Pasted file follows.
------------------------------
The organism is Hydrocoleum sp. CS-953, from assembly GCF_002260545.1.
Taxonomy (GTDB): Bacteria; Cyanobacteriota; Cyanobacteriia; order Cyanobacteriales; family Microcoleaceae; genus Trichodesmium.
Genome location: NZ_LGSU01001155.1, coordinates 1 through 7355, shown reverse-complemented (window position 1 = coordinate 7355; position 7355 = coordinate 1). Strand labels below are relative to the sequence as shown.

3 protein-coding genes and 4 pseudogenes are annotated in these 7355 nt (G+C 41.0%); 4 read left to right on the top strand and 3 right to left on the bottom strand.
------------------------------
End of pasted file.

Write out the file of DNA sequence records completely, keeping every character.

The organism is Hydrocoleum sp. CS-953, from assembly GCF_002260545.1.
Taxonomy (GTDB): Bacteria; Cyanobacteriota; Cyanobacteriia; order Cyanobacteriales; family Microcoleaceae; genus Trichodesmium.
Genome location: NZ_LGSU01001155.1, coordinates 1 through 7355, shown reverse-complemented (window position 1 = coordinate 7355; position 7355 = coordinate 1). Strand labels below are relative to the sequence as shown.

3 protein-coding genes and 4 pseudogenes are annotated in these 7355 nt (G+C 41.0%); 4 read left to right on the top strand and 3 right to left on the bottom strand.